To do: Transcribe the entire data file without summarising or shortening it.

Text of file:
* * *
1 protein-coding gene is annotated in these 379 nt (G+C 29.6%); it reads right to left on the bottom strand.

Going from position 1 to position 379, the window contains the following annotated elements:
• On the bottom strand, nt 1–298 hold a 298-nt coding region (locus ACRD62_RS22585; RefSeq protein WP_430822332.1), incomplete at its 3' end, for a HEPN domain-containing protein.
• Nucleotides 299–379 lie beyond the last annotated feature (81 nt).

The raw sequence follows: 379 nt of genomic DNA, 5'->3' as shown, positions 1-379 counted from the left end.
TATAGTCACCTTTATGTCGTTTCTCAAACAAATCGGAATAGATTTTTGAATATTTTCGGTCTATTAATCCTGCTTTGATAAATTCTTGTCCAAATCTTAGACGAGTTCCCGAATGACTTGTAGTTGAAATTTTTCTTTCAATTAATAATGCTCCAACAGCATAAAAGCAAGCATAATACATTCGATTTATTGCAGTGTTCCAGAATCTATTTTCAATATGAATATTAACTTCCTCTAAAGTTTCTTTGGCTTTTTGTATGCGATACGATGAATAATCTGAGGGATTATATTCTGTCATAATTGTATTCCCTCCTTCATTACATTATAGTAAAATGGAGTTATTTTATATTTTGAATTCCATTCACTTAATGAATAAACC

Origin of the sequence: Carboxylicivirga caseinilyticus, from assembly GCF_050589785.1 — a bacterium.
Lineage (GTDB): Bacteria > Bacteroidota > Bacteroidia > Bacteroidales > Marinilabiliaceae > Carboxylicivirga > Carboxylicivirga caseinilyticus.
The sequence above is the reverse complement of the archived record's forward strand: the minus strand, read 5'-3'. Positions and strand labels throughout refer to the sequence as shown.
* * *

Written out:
1 protein-coding gene is annotated in these 379 nt (G+C 29.6%); it reads right to left on the bottom strand.

Going from position 1 to position 379, the window contains the following annotated elements:
• On the bottom strand, nt 1–298 hold a 298-nt coding region (locus ACRD62_RS22585; RefSeq protein WP_430822332.1), incomplete at its 3' end, for a HEPN domain-containing protein.
• Nucleotides 299–379 lie beyond the last annotated feature (81 nt).

The raw sequence follows: 379 nt of genomic DNA, 5'->3' as shown, positions 1-379 counted from the left end.
TATAGTCACCTTTATGTCGTTTCTCAAACAAATCGGAATAGATTTTTGAATATTTTCGGTCTATTAATCCTGCTTTGATAAATTCTTGTCCAAATCTTAGACGAGTTCCCGAATGACTTGTAGTTGAAATTTTTCTTTCAATTAATAATGCTCCAACAGCATAAAAGCAAGCATAATACATTCGATTTATTGCAGTGTTCCAGAATCTATTTTCAATATGAATATTAACTTCCTCTAAAGTTTCTTTGGCTTTTTGTATGCGATACGATGAATAATCTGAGGGATTATATTCTGTCATAATTGTATTCCCTCCTTCATTACATTATAGTAAAATGGAGTTATTTTATATTTTGAATTCCATTCACTTAATGAATAAACC

Origin of the sequence: Carboxylicivirga caseinilyticus, from assembly GCF_050589785.1 — a bacterium.
Lineage (GTDB): Bacteria > Bacteroidota > Bacteroidia > Bacteroidales > Marinilabiliaceae > Carboxylicivirga > Carboxylicivirga caseinilyticus.
The sequence above is the reverse complement of the archived record's forward strand: the minus strand, read 5'-3'. Positions and strand labels throughout refer to the sequence as shown.